2019 ends not with a bang, nor with a whimper, but with the catchy, visceral beats that dominate the Wild West of TikTok. This was the year that the Chinese-owned social video platform — known for its vast array of algorithmically surfaced micro-clips, often set to tracks whose TikTok success then leeches into the real world of charts and label deals — rose to new heights as the viral video factory.
While the most prolific example is that of rapper Lil Nas X and his hit song “Old Town Road,” which snowballed from the soundtrack of a meme challenge on TikTok into the longest-running No. 1 single in Billboard’s history, plenty of other videos broke through the noise, reaching millions of viewers not just on the app, but on platforms like Twitter and Instagram, too. Included among the agglomeration of genres and subcultures that make up TikTok’s boundless ecosystem are standout food videos. Hardly surprising considering the role that food plays in performance and curation of a public persona, as well as in the everyday lives of the smartphone-native teens who make up the majority of the app’s 1.5 billion total users.
Food is fuel, but it’s also something to be memed and transformed into punchlines for clout. Some of this year’s big food TikToks were about as funny, weird, or stunt-y as you might expect from any social media site populated by bored, creative young people. There were feats like this intrepid young man devouring a 10-patty Whataburger on camera, which Texas Monthly called “the most inspiring video of the year”:
And accidental memes like the iconic Kombucha Girl, whose series of rapid-fire facial expressions after taking a sip of kombucha turned her into a bona fide social media star with enough subsequent hits — including the excellent “noodle weenie dogs” — to prove that she isn’t a one-hit wonder:
Beyond the typical jokes and antics, many of the food TikToks were notable for how they turned the act of food preparation into catchy clips or misleading how-to videos making difficult work seem easy. Take, for instance, the internet’s brief fixation with the deceptively simple-looking hack of pineapple pulling, stemming from a couple of TikToks that went viral on Twitter.
Or meal preparation videos that get at the same strain of aspirationality through foreign (outdoor cooking in the rural countryside of China) and domestic (a typical American mom putting together lunches for her kids, often using the packaged and processed foods familiar to many kids across the U.S.) lenses:
Or the TikToks that take it one step further by literally making dances out of cooking. Imagine a world in which painstakingly producing meal after meal feels not like a chore, but like an act of leisure or even party-rocking fun!
One of the most intriguing genre of food TikToks has to do with modern work in the life of an average American teen: food service, the archetypal high school job. TikTok, as the New York Times’s John Herrman writes, has “become an unlikely force for labor visibility,” showcasing how employees across industries waste their time at work. Whether the videos depict fast-food workers griping about customers and bosses, describing weird interactions in autotune, or rallying with their coworkers, the effect is one of refreshing humanization, making visible the real people and labor behind fries and frappuccinos.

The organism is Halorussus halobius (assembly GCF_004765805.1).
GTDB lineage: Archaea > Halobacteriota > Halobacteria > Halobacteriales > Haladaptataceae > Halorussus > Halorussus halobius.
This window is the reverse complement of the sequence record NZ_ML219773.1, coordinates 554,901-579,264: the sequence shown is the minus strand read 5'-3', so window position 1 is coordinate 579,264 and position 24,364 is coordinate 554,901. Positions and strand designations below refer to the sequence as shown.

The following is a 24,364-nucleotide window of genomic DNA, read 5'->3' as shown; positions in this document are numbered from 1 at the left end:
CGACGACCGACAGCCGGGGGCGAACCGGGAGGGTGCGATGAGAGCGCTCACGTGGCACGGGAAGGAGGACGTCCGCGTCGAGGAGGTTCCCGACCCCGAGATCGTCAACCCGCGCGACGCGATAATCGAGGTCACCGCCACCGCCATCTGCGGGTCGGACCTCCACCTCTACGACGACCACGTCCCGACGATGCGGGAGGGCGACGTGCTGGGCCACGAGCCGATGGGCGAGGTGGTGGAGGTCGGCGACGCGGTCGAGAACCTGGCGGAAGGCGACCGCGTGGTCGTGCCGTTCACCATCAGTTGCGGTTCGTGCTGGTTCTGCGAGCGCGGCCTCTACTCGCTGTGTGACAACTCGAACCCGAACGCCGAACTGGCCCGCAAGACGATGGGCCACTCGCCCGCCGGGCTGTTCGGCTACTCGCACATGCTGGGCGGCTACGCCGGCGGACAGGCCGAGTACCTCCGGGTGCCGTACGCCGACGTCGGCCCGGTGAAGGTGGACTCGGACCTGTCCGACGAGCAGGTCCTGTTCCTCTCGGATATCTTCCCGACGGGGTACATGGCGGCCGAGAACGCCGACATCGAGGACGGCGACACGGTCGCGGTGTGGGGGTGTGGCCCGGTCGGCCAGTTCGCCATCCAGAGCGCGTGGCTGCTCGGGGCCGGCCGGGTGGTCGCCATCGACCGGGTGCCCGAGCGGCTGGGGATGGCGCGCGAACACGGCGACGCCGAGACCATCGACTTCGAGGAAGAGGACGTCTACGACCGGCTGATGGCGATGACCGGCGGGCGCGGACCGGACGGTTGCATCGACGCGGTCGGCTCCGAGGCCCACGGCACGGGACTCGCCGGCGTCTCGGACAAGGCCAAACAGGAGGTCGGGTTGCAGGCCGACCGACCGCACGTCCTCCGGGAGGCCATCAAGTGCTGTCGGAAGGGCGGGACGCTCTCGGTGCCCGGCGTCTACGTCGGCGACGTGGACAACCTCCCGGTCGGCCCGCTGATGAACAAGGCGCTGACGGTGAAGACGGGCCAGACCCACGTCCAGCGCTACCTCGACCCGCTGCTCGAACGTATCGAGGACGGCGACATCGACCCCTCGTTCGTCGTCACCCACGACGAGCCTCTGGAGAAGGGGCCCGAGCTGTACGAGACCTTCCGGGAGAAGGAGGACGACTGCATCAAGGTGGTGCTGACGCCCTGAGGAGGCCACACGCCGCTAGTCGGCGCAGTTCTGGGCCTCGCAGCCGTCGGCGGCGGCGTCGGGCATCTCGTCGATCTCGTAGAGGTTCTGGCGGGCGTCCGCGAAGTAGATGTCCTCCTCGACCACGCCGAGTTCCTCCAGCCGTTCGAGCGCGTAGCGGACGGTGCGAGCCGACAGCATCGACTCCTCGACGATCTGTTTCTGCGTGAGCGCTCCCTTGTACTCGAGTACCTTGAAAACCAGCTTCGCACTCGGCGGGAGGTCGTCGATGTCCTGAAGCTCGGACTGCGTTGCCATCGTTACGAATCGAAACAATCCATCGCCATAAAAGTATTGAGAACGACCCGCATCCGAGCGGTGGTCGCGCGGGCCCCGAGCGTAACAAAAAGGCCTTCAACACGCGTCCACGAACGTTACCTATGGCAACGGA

These TikToks are also a window into how fast food gets made, an object of morbid fascination that has preoccupied Americans for ages. It’s no secret that most dishes served at a high-volume fast-food or fast-casual restaurant have been engineered and optimized to be produced as cheaply and efficiently as possible, and yet it’s hard to look away from TikToks that show the making of Chipotle guacamole or Subway tuna mush, whether it’s to be pleasantly surprised by the use of fresh ingredients, or to have your worst fears confirmed about how your favorite dish gets made.
The most striking example of the latter this year was the infamous Panera Bread mac and cheese TikTok that revealed that Panera essentially cooks its classic dish through sous vide, and got the worker who filmed the TikTok fired. While there’s actually nothing wrong with that technique of preparation — Eater’s Jaya Saxena points out that “this isn’t so different from freezing servings of soup at home and reheating them as needed” — the controversy, and the resulting termination of the young employee, serves as just one example of how TikTok and “real life” are leaking more and more into each other now that adults and brands are taking notice of the platform.
Apparently, this is how Panera Bread prepares the mac and cheese. (via TikTok) pic.twitter.com/jUv47TYBhm— UberFacts (@UberFacts) October 11, 2019
TikTok can get you fired, but it can also get you a record deal, fame, and sponsors. (On the downside, it can also potentially censor and surveil you.) Advertisers are eyeing the platform, with some food brands, like Chipotle and Kind, issuing hashtag challenges that can snag millions of views. This year saw the mainstream explosion of TikTok, even amid political contention; next year, expect to see even more money and public attention flow in TikTok’s direction. And maybe even a professionalized, monetizable cooking show or two.
Nick Iluzada is a designer and snack enthusiast in Los Angeles.